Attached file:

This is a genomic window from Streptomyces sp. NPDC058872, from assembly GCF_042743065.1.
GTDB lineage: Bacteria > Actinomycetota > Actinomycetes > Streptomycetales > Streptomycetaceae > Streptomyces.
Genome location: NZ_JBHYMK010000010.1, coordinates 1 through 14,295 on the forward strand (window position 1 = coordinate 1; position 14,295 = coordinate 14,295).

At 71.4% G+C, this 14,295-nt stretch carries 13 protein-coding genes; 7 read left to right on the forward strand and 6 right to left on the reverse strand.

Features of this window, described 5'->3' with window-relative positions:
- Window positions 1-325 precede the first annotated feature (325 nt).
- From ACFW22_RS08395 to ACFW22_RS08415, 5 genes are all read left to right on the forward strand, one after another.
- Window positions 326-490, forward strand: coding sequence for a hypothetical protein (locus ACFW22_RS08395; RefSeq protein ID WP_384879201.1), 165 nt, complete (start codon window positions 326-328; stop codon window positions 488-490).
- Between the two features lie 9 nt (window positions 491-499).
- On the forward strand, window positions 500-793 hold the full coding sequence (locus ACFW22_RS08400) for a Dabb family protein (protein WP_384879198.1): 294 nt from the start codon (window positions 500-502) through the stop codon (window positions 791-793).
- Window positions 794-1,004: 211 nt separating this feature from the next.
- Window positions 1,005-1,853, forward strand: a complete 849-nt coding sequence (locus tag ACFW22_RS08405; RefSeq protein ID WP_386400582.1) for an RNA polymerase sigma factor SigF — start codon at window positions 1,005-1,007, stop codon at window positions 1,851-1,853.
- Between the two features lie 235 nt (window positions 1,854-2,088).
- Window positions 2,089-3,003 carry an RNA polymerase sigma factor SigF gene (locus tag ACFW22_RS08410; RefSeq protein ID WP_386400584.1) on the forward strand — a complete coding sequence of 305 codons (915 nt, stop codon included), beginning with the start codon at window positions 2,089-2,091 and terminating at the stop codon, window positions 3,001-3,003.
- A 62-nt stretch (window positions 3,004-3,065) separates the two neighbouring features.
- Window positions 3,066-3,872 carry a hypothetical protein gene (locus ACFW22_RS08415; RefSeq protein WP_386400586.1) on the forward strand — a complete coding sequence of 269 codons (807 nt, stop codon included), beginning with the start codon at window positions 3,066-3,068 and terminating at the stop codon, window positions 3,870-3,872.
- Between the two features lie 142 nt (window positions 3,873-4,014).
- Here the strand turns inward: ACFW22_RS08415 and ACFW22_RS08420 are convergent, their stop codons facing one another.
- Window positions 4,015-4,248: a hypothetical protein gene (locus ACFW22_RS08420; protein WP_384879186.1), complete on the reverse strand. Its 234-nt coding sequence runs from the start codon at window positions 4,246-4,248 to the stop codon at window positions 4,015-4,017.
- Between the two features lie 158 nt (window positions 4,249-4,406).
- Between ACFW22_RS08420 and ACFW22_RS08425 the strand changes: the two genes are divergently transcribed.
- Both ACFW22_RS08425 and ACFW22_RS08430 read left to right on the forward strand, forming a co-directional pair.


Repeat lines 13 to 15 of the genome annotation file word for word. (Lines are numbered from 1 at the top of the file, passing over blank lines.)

- Between the two features lie 235 nt (window positions 1,854-2,088).
- Window positions 2,089-3,003 carry an RNA polymerase sigma factor SigF gene (locus tag ACFW22_RS08410; RefSeq protein ID WP_386400584.1) on the forward strand — a complete coding sequence of 305 codons (915 nt, stop codon included), beginning with the start codon at window positions 2,089-2,091 and terminating at the stop codon, window positions 3,001-3,003.
- A 62-nt stretch (window positions 3,004-3,065) separates the two neighbouring features.